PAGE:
The Pentagon recently announced that women in the military would formally be allowed to serve in certain jobs closer to the front lines, but did not go as far as allowing women to serve in combat.
Women make up almost 15 percent of the active duty military, and more than 255,000 women have been deployed to Iraq and Afghanistan. More than 140 women from the U.S. military have died in Iraq and Afghanistan.
The decision was the result of a year-long review ordered by Congress.
In recognition of the changing roles of female services members in Iraq and Afghanistan, the Department of Defense’s modifications allow female troops to be eligible for approximately 14,000 new jobs related to combat. It allows women to be permanently assigned to a battalion.
The new positions that will be available include: tank mechanics, radio operators, medics, and intelligence officers. However, women already served in many of these jobs as temporary attachments to the battalions. Furthermore, women will still not qualify for 238,000 other combat positions – approximately 1/5 of all active duty military positions – such as infantry and combat tank units.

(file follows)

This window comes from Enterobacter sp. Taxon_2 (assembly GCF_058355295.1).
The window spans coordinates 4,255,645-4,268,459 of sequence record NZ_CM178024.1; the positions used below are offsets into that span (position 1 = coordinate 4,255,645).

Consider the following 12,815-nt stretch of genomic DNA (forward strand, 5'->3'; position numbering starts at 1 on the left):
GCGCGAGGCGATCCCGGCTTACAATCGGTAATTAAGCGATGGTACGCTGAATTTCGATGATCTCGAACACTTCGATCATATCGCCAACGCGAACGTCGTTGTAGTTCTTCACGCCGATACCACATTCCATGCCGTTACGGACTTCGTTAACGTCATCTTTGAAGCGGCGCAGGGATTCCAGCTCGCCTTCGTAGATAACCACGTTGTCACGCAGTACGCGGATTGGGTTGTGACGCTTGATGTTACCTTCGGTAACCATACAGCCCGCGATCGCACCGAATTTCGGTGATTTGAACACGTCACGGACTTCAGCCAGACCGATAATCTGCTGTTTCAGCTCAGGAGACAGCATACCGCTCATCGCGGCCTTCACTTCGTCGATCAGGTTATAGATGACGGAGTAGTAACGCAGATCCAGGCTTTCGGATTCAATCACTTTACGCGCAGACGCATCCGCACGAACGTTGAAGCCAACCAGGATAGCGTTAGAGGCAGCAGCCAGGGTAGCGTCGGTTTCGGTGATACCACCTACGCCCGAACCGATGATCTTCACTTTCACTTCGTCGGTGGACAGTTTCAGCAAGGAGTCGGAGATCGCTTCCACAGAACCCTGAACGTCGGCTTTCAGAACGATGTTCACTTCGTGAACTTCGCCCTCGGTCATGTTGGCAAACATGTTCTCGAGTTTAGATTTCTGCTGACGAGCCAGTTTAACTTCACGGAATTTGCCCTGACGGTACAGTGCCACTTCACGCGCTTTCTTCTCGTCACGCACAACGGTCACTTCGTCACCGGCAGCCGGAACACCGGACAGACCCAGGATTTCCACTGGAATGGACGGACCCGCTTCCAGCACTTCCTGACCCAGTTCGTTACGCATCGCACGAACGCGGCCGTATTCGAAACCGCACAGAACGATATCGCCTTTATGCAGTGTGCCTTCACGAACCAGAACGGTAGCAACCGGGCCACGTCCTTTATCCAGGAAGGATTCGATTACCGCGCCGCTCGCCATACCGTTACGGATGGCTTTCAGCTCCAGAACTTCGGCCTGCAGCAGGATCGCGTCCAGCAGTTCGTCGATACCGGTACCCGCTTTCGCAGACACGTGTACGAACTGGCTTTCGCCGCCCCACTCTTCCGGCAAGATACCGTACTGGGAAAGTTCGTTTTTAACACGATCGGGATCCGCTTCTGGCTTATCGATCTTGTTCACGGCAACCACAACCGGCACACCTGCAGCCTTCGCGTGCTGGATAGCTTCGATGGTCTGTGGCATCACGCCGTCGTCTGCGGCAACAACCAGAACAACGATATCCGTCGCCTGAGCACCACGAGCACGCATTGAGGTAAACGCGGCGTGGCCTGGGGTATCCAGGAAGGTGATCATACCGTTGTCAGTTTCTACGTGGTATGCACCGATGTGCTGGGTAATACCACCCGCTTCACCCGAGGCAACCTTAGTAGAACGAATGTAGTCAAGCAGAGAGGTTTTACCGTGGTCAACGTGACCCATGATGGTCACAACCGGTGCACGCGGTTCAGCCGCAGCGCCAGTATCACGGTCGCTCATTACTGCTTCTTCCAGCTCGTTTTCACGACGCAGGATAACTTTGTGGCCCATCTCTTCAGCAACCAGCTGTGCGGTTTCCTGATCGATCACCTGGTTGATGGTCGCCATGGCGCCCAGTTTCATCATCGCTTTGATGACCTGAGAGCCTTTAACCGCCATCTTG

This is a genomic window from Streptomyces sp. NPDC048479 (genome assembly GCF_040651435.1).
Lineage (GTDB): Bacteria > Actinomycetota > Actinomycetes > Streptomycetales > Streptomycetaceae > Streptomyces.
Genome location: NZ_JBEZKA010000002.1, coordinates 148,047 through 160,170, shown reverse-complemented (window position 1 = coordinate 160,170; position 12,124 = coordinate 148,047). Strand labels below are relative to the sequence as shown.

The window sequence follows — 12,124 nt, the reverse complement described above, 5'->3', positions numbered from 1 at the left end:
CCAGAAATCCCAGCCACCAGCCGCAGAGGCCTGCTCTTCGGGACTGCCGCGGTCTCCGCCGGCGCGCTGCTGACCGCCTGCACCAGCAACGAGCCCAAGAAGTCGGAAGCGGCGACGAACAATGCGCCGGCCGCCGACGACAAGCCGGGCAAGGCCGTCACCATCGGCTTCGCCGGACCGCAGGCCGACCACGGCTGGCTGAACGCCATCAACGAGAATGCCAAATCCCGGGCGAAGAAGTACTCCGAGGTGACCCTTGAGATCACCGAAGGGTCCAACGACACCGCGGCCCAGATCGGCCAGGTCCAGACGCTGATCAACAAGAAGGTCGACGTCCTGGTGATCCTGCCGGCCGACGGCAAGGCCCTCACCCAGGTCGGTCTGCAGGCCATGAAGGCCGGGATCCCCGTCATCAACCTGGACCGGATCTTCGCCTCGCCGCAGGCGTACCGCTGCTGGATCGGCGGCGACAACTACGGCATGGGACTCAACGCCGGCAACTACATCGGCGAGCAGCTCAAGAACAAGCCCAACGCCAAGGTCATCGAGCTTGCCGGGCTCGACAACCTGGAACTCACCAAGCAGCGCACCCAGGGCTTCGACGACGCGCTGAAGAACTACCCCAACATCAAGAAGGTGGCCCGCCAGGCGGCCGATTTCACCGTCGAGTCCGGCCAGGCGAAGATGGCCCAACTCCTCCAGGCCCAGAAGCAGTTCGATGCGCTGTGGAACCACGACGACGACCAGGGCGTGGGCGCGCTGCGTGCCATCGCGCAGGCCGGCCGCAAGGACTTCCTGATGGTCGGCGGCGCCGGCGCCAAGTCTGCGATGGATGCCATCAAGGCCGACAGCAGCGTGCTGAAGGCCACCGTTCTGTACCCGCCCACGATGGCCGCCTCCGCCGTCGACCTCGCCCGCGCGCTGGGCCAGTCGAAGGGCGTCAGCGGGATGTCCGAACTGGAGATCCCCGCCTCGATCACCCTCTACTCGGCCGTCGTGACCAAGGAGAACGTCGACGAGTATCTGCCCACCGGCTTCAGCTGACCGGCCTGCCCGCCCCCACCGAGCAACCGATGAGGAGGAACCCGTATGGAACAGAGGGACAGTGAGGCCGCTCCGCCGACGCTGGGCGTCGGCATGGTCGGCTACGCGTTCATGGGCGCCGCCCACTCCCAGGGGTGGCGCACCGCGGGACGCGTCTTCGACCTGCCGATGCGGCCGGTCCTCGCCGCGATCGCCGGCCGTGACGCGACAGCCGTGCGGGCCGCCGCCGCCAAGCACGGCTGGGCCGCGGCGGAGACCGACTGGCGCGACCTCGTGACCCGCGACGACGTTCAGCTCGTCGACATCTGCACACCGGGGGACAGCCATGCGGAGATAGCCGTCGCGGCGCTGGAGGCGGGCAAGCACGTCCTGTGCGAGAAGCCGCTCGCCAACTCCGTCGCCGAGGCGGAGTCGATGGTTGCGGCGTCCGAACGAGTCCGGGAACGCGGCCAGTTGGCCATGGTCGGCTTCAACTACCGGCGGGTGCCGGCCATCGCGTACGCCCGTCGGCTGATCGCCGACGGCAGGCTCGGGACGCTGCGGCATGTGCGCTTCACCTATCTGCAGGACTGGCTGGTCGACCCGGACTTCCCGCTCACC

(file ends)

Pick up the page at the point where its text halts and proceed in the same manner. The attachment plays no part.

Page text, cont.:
The Pentagon’s announcement has already been received with mixed reviews. Some have labeled it, “too little change, a decade too late.”
California Rep. Loretta Sanchez (D-CA) found it “ridiculous” to “open a few positions at the battalion level to basically create a pilot program.”
Some assert that infantry service is an important factor in career advancement in the military and believe that women are unfairly held back.
On the contrary, others think the Pentagon’s new rules went too far. Republican presidential hopeful Rick Santorum stated that having women in combat is “not in the best interests of men, women or the mission.”
Retired Army Lt. Col. Robert Maginnis also indicated that he does not think the new policy promotes national security.
The lift on these restrictions will gradually go into effect, beginning in March, if Congress does not oppose it.